“My personal passion is getting people thinking about how they source their food, to explore and have fun with what’s abundant,” she says. “Now is the perfect time.”

Equally important to Budd, and central to the campaign, is making people feel supported in their efforts toward healthier food choices. That means breaking down the intimidation factor and including our entire community in a conversation about the benefits of eating and shopping by the season.

“I want local, fresh food to be a choice for everyone, not just for those with time and money,” she says. “There is a misconception that it costs a lot to eat local. You’d be surprised at the abundance you can take home when you spend $10-20 with a local farmer.”

Take fall squashes. Buy them in season at the farmers market and the price will be comparable — and sometimes cheaper — than the grocery store. “If you store them in a cool, dry place, they’ll last a long time,” she says. Local greens are another good choice. Available year-round (check your indoor farmers markets once the outdoor season is over), they’re nutrient-dense and can be easily incorporated into just about any meal. Chop them into scrambled eggs, swirl them into stews and blend them into your smoothies.

The focus is on small, easy steps that “can make a huge impact in both your health and the viability of our community,” Budd says. Get out a sheet pan and try dicing and roasting a new veggie with a heart-healthy oil and salt or hot pepper flakes. Sweet potatoes, Budd says, “are divine” roasted with a little bit of chili powder, garlic salt and some maple syrup. It’s quick, simple and so delicious that the end result might not even make it all the way to your dinner table.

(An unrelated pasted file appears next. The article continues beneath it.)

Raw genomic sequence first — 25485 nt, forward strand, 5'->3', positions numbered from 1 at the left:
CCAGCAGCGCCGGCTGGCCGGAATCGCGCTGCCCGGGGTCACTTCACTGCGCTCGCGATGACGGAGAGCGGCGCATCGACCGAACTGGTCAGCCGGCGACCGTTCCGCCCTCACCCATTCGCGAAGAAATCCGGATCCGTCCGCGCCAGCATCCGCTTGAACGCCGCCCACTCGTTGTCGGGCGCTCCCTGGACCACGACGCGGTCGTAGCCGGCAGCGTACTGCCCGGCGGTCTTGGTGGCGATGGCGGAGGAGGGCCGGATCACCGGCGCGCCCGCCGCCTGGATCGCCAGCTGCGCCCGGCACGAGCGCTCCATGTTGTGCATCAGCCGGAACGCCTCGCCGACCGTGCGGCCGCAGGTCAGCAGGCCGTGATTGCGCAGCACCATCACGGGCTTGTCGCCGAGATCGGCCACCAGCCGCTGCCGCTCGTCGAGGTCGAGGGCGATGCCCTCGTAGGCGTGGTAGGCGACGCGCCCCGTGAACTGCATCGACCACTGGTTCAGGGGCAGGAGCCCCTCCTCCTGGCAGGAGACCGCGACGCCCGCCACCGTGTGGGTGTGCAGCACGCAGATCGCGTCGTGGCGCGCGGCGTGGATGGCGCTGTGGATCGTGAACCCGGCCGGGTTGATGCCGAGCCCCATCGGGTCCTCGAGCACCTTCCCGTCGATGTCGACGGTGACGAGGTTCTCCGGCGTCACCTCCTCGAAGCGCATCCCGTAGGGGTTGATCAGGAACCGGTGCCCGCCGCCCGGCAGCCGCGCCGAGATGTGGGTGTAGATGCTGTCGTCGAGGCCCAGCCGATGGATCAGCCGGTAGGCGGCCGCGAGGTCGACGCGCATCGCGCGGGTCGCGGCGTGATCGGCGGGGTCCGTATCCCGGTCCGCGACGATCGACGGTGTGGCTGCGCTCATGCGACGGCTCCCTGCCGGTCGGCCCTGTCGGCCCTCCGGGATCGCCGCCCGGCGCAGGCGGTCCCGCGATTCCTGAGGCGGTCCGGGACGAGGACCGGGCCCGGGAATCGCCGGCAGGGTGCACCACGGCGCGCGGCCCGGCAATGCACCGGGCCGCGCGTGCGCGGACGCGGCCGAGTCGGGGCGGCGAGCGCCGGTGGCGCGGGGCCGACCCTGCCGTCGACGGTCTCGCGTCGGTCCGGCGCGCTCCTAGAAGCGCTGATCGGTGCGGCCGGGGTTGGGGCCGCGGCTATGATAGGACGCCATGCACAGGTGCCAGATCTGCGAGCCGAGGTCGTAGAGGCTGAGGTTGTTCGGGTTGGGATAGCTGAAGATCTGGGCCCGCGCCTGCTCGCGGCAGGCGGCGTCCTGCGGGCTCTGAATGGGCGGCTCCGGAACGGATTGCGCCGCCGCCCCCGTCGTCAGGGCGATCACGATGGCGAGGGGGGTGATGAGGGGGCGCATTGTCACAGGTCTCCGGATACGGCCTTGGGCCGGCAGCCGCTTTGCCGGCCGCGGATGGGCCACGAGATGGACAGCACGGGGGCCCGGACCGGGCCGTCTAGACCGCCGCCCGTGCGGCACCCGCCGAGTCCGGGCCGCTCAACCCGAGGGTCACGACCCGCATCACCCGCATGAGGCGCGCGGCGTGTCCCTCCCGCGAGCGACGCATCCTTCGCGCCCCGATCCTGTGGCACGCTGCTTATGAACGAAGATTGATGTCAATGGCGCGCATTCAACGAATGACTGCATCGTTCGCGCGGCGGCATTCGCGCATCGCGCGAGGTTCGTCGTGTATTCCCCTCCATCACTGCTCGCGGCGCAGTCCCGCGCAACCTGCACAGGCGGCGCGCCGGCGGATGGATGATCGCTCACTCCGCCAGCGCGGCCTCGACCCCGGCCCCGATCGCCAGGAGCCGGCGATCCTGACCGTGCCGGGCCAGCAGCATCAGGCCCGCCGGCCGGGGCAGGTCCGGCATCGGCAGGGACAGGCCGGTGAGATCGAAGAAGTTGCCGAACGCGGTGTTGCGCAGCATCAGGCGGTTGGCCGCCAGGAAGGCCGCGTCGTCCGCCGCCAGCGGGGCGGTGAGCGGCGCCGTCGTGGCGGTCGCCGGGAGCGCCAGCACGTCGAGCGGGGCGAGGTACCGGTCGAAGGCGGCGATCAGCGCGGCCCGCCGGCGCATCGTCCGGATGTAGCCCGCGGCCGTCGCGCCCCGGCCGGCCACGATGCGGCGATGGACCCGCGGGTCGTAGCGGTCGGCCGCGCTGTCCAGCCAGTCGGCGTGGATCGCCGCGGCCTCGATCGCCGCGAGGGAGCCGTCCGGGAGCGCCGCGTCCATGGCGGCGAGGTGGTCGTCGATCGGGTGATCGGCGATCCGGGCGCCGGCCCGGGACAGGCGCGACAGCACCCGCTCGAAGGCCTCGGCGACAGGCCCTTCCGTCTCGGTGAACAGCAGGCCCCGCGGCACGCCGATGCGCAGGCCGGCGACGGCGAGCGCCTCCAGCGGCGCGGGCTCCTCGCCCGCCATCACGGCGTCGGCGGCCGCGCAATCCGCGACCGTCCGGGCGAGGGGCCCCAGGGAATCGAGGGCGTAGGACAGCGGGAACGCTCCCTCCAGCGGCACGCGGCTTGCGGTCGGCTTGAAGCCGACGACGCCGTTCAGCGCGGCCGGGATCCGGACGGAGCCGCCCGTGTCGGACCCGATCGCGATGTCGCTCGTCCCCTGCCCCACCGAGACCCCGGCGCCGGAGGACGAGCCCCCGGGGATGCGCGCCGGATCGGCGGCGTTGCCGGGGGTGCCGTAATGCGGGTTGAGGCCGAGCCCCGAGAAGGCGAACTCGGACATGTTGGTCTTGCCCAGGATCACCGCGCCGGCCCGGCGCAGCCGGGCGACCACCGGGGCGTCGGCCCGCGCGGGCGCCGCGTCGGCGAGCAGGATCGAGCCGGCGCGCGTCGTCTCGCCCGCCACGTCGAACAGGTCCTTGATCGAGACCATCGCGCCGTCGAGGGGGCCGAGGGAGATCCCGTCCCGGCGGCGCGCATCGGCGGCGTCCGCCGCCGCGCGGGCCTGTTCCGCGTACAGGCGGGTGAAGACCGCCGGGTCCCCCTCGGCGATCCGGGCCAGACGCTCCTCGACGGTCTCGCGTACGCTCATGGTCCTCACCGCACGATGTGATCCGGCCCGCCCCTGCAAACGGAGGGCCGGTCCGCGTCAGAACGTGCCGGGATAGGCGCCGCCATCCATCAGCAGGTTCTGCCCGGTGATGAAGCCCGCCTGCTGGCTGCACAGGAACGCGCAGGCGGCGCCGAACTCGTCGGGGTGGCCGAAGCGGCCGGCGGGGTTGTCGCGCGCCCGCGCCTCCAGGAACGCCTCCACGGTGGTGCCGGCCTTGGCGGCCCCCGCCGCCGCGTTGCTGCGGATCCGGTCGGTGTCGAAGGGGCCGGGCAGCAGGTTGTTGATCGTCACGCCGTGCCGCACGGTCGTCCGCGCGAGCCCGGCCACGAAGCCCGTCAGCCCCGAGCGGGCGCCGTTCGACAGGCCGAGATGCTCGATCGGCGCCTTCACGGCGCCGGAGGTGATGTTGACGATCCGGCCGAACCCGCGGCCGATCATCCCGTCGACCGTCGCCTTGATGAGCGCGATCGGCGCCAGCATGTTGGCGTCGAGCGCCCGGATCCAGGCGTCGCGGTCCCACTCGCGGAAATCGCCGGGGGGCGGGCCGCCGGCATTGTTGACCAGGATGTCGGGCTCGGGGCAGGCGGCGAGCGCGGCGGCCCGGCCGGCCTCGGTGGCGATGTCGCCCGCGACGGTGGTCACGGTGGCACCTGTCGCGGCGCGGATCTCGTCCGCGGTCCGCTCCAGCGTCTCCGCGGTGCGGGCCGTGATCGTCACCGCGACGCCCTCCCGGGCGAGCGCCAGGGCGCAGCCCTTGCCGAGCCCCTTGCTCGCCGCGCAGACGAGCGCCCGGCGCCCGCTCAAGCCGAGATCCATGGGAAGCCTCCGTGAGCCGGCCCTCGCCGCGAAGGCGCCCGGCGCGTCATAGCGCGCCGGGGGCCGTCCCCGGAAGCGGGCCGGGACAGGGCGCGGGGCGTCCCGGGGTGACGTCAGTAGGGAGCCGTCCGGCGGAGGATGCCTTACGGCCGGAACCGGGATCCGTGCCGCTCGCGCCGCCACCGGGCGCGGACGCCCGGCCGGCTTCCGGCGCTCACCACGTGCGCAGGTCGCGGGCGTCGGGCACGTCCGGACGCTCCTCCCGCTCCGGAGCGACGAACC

Ultimately, falling in love with veggies requires an investment in time. But it also means reprioritizing how we spend it. Budd hopes the campaign will inspire community members to dig into some kitchen prep work and linger around their dinner tables. In our incredibly hectic lives, “food is a reason to pause,” she says.

And food that comes from the very land that surrounds us is worthy of love. With each successful meal, after-school snack or smoothie, what begins as a vegetable dalliance just might turn into a longstanding, healthy relationship. •SCM

Lentil, Beet and Feta Salad

4 medium beets, golden or chioggia (striped), cubed
2 tsp. plus 1/3 c. extra-virgin olive oil
1 c. dried French green lentils, rinsed  (look through to remove any stones)
1 carrot, grated
1 bay leaf
Juice and zest of 1 large lemon
1/4 tsp. salt
Pinch of cayenne pepper
1 clove garlic, minced
3 Tbsp. fresh flat-leaf parsley
6 oz. feta cheese, crumbled
salt and freshly ground pepper, to taste

1. Preheat oven to 375 degrees. Coat beets with 2 tsp. olive oil, wrap in aluminum foil, place on baking sheet and roast until tender (45-60 minutes). Once cool enough to handle, peel and cube.

2. While beets are roasting, combine lentils, carrot and bay leaf in pot. Cover with water (1 inch over top of lentils), bring to boil, reduce heat and simmer gently for 25 minutes or until soft. Drain off any excess liquid and remove bay leaf. Set aside.

3. While lentils are simmering, combine lemon juice, zest, salt, cayenne and garlic in a small bowl. Whisk in 1/3 c. olive oil. Taste and add more lemon juice and zest if desired.

4. In large bowl, combine lentils and feta. Pour dressing over and gently toss. Add beets, toss gently and season with salt and pepper. Sprinkle parsley over dish and serve.